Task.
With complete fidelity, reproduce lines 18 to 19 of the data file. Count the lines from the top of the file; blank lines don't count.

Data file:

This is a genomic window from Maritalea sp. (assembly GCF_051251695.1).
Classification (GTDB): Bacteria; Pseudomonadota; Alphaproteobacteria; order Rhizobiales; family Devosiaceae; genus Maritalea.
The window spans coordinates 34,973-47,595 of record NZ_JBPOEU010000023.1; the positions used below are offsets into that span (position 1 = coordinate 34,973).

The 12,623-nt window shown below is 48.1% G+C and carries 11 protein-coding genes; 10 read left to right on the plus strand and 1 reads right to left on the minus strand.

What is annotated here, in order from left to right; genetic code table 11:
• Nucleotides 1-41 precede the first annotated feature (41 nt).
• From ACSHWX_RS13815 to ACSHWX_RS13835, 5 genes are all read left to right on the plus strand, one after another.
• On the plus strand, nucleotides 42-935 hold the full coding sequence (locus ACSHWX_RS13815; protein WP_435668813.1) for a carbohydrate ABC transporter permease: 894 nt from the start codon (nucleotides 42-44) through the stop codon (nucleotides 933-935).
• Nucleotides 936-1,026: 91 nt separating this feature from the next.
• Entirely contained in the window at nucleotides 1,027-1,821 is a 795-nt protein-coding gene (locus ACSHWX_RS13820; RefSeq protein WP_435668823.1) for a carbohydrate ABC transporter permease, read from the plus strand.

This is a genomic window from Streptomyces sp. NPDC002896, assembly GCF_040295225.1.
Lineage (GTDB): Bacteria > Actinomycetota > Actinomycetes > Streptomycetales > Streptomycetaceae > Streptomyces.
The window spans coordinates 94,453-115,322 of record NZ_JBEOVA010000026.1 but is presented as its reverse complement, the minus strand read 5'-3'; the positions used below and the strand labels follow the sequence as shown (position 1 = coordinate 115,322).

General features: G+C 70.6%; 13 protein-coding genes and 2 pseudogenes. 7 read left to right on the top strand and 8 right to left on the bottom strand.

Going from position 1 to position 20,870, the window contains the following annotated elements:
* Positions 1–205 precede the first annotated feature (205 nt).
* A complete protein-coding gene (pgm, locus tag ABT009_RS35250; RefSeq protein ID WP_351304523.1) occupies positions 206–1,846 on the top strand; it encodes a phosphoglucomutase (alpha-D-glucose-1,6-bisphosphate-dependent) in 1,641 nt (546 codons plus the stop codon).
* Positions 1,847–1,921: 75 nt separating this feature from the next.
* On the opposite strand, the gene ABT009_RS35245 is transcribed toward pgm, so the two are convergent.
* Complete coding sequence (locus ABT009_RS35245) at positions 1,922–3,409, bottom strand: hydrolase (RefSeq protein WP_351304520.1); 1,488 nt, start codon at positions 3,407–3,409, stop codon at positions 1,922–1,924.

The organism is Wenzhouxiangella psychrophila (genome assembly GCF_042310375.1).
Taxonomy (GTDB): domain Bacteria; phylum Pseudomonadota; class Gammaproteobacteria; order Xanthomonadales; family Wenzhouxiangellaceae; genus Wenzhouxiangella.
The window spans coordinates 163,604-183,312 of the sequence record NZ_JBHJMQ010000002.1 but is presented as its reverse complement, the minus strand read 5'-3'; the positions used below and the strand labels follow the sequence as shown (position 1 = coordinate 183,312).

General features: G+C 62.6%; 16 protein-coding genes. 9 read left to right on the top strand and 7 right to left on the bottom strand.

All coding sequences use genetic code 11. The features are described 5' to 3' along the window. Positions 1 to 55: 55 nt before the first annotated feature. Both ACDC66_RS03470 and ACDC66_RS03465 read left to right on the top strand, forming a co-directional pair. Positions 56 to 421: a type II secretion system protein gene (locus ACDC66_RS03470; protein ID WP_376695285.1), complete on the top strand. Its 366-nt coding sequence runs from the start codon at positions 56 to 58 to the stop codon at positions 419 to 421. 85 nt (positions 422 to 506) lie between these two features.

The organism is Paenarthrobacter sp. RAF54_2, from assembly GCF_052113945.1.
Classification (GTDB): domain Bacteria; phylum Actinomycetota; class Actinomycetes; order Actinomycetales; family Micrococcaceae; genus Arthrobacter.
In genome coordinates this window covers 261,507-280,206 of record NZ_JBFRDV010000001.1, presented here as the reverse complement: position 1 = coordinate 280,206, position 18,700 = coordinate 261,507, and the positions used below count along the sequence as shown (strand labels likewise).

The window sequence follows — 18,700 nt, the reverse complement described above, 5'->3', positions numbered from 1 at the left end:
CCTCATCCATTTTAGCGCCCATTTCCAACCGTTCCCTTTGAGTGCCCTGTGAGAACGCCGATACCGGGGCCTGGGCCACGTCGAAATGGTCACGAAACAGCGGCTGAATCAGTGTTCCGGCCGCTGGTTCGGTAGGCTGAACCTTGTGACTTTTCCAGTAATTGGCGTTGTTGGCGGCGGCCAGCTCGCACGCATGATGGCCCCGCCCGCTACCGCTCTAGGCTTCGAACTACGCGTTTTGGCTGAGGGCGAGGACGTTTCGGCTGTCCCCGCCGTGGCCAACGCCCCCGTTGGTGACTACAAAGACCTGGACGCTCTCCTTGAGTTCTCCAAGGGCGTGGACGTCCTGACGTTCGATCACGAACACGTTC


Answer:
* Positions 1,847–1,921: 75 nt separating this feature from the next.
* On the opposite strand, the gene ABT009_RS35245 is transcribed toward pgm, so the two are convergent.